The Wide World of ESG Investing

With most of the world in lockdown or the mandate of stay-at-home orders for the last couple of months traveling, daily commuting, and the production and manufacturing of certain goods has been put on pause – air pollution seems to have died down more than any time we have seen.  And while this is temporary and I things will eventually pick back up, I thought it was a nice silver lining to all of this isolation to see the before and after photos of smog ridden atmospheres around the globe.

On that note, tomorrow, April 22nd, marks the 50th anniversary of Earth Day. The day is a good reminder of awareness of our carbon footprint and the importance of sustainability, so I thought it appropriate to focus on how our portfolios too can be sustainable.

ESG investing is short for Environmental, Social, and Governance investing and is considered to fall underneath the umbrella of sustainable investing. While it feels like there has been more recent focus on sustainability issues, these certainly are not new concepts in investing. In fact sustainable investments reach back 50 years ago starting in the 1970s — https://www.morningstar.com/features/esg-investing-history

Essentially ESG investments seek positive returns and long-term impact on society, environment, and the performance of business. ESG criteria is most often categorized as the non-monetary information that captures components important for valuations of investments that are not traditionally reported.

And while there is certainly no one exhaustive list of ESG issues, the below cover the main criteria businesses must fill to fall into the ESG category

Source: Morningstar
  • Environmental risks created by business activities have actual or potential negative impact on air, land, water, ecosystems and human health. Company environmental activities considered ESG factors include managing resources and preventing pollution, reducing emissions and climate impact, and executing environmental reporting or disclosure. Environmental positive outcomes include avoiding or minimizing environmental liabilities, lowering costs and increasing profitability through energy and other efficiencies, and reducing regulatory, litigation and reputational risk.
  • Social risks refer to the impact that companies can have on society. They are addressed by company social activities such as promoting health and safety, encouraging labor-management relations, protecting human rights and focusing on product integrity. Social positive outcomes include increasing productivity and morale, reducing turnover and absenteeism, and improving brand loyalty.
  • Governance risks concern the way companies are run. It addresses areas such as corporate brand independence and diversity, corporate risk management and excessive executive compensation, through company governance activities such as increasing diversity and accountability of the board, protecting shareholders and their rights, and reporting and disclosing information. Governance positive outcomes include aligning interests of shareowners and management, and avoiding unpleasant financial surprises.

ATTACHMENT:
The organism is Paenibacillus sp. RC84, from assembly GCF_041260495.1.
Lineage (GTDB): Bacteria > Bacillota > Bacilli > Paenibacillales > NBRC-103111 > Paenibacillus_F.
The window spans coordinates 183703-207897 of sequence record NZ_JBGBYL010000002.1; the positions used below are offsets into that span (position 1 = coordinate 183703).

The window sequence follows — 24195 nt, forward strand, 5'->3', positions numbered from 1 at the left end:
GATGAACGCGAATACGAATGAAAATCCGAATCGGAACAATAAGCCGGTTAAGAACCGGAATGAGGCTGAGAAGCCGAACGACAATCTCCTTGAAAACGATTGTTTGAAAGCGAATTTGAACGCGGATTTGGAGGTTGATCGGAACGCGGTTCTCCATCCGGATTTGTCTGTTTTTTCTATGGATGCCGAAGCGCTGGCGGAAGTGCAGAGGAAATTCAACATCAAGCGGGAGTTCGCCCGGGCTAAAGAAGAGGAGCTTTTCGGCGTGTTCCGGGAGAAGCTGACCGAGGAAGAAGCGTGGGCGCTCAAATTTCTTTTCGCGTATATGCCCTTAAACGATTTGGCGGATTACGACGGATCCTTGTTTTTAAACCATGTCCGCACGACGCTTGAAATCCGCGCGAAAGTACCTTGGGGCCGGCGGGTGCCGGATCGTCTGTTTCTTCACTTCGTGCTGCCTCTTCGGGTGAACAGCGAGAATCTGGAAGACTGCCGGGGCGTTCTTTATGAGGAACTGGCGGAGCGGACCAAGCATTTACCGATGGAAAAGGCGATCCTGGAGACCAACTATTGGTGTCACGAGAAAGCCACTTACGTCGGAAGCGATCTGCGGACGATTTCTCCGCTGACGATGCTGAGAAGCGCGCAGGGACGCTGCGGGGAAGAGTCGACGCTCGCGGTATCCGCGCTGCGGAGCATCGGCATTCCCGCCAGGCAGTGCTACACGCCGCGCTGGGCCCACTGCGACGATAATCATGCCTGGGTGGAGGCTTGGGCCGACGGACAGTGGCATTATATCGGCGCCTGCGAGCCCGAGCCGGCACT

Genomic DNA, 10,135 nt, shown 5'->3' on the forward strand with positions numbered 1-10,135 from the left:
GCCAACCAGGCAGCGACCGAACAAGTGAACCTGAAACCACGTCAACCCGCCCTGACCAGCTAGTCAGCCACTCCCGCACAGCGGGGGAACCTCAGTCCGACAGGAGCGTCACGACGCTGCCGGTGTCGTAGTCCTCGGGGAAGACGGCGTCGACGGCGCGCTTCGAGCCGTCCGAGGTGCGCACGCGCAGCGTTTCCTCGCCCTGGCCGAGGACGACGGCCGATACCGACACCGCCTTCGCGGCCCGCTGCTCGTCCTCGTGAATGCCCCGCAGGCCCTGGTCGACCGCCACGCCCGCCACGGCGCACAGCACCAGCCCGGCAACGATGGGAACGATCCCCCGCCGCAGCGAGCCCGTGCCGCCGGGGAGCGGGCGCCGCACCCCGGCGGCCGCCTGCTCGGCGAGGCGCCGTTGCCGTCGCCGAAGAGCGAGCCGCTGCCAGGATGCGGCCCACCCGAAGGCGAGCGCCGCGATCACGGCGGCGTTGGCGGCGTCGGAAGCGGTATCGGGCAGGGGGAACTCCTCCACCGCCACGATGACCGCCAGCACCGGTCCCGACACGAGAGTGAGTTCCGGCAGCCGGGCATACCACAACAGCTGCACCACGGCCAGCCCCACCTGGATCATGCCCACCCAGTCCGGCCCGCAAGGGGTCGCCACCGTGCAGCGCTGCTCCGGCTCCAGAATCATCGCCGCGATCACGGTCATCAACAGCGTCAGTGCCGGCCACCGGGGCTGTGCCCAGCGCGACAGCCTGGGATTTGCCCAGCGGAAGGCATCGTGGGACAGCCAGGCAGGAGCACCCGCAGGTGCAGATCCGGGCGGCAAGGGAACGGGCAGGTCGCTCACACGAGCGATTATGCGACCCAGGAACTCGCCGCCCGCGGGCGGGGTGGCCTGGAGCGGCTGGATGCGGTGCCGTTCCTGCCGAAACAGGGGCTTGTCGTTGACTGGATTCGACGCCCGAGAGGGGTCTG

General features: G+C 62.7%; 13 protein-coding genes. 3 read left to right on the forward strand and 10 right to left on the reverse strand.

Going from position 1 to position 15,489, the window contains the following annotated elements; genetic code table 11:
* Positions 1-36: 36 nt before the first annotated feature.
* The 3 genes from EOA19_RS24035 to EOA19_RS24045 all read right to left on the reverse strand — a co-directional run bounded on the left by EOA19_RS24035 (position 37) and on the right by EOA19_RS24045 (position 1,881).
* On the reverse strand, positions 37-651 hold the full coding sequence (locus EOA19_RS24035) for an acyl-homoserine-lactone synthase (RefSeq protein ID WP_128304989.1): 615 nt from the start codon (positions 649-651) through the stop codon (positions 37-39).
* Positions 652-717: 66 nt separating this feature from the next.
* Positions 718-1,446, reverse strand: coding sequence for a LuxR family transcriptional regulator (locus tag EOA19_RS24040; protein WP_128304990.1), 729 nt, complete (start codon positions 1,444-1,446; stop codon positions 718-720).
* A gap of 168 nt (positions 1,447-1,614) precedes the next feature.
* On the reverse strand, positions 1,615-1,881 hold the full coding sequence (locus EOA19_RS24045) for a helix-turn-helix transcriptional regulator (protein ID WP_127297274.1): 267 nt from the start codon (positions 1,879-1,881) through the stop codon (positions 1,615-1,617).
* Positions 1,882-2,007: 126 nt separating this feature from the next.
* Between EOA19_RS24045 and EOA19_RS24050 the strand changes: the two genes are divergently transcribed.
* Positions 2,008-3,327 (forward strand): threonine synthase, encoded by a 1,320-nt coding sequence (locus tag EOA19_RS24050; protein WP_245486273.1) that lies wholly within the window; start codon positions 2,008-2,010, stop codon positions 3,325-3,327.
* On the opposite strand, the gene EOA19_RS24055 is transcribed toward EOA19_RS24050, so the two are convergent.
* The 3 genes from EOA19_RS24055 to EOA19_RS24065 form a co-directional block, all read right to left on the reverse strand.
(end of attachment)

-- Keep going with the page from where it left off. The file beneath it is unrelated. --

Source: https://www.esg.adec-innovations.com/about-us/faqs/what-is-esg-investing/

Most international and domestic public companies are evaluated and rated on their ESG performance by various third party providers of reports and ratings such FTSE Russell, Bloomberg, MSCI, Thomson Reuters for example.  These ratings provide a way to assess and measure company ESG performance over time and as compared to peer.  The score is indicated either on a scale of 0-100 or on an AAA-CCC scale depending on the rating agencies methodology and are updated every two weeks.  Morningstar includes their own sustainability rating of 0 – 5 globes.

The process of sorting through companies ESG ratings can be cumbersome, so many investors turn to ESG funds.  Within ESG funds the methodology of choosing which companies to include in the fund has changed overtime for the most part.  ESG investing used to be based off the exclusion of companies on the basis of moral values or avoiding “problem” stocks (i.e – tobacco); however, the practice has evolved and many sustainable funds focus on identifying companies / stocks that have best-in-class practices when it comes to addressing and handling ESG issues.  Over time companies who are manage the issues better are less likely to face financial risks such as fines, lawsuits, and reputational change.

So whether you want to dip your toe in the pool of sustainable investing or take a deeper dive, aligning your values with your portfolio strategy will only result in happier investor and hopefully a happier planet Earth.  If you have questions about ESG and sustainable investing, please don’t hesitate to reach out to your advisor.

While me might not be able to go out to the movies, to sporting events, or to restaurants right now; hopefully we can all get a few minutes to take advantage of the one activity that is always open, spending time outside!

The Irving’s will be doing a lot of that soon since we are in the beginning of a kitchen renovation and added four new members to our family!

Let’s see if we can sustain all of this!

 

 

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The Wide World of ESG Investing

One thought on “The Wide World of ESG Investing

  • April 22, 2020 at 12:09 am
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    Sarah, I remember the first Earth Day. I was in high school. A bunch of the socially conscious students buried a car engine in the school courtyard. They had a bunch of newspaper and magazine articles that said we would never reach the turn of the century because of the coming Ice Age.

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